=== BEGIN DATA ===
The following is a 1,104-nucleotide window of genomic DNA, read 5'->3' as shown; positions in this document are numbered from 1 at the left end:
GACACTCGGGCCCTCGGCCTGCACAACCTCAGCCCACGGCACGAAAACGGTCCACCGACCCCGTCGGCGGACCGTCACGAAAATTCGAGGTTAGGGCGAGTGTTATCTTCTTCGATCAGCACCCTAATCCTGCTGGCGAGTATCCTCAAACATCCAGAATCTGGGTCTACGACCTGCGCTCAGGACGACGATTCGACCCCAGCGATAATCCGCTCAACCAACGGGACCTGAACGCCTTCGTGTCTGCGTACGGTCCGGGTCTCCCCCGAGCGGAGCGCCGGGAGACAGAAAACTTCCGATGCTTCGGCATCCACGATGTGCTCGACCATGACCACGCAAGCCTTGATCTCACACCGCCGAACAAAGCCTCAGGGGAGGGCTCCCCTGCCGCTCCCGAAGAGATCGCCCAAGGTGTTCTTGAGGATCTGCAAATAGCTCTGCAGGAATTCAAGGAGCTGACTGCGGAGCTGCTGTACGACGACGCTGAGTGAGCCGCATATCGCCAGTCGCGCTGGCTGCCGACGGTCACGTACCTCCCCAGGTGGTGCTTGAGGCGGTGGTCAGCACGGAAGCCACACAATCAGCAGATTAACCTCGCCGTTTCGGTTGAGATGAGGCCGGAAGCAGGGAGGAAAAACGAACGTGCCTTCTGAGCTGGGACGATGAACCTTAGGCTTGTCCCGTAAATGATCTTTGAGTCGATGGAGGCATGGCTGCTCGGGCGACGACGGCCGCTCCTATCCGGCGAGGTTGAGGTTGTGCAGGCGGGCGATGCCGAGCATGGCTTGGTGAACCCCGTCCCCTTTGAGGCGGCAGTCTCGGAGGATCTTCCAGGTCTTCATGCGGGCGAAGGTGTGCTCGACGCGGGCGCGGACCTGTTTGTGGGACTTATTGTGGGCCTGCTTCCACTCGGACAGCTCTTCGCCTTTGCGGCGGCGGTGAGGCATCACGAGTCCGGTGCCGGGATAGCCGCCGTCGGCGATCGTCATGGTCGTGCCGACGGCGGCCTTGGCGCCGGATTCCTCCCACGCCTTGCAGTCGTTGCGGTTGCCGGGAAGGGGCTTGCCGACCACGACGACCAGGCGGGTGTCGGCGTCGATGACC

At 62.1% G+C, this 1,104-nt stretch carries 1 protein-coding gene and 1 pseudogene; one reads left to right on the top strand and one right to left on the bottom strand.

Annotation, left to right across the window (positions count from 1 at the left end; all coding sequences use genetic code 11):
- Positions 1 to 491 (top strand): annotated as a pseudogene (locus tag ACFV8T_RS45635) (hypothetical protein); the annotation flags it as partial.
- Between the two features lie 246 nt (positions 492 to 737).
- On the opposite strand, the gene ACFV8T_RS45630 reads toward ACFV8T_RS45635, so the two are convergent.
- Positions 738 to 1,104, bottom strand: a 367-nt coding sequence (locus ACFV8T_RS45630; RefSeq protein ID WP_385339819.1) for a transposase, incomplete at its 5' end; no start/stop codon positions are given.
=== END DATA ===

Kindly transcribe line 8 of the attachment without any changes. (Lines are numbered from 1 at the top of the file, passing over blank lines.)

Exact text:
- Positions 738 to 1,104, bottom strand: a 367-nt coding sequence (locus ACFV8T_RS45630; RefSeq protein ID WP_385339819.1) for a transposase, incomplete at its 5' end; no start/stop codon positions are given.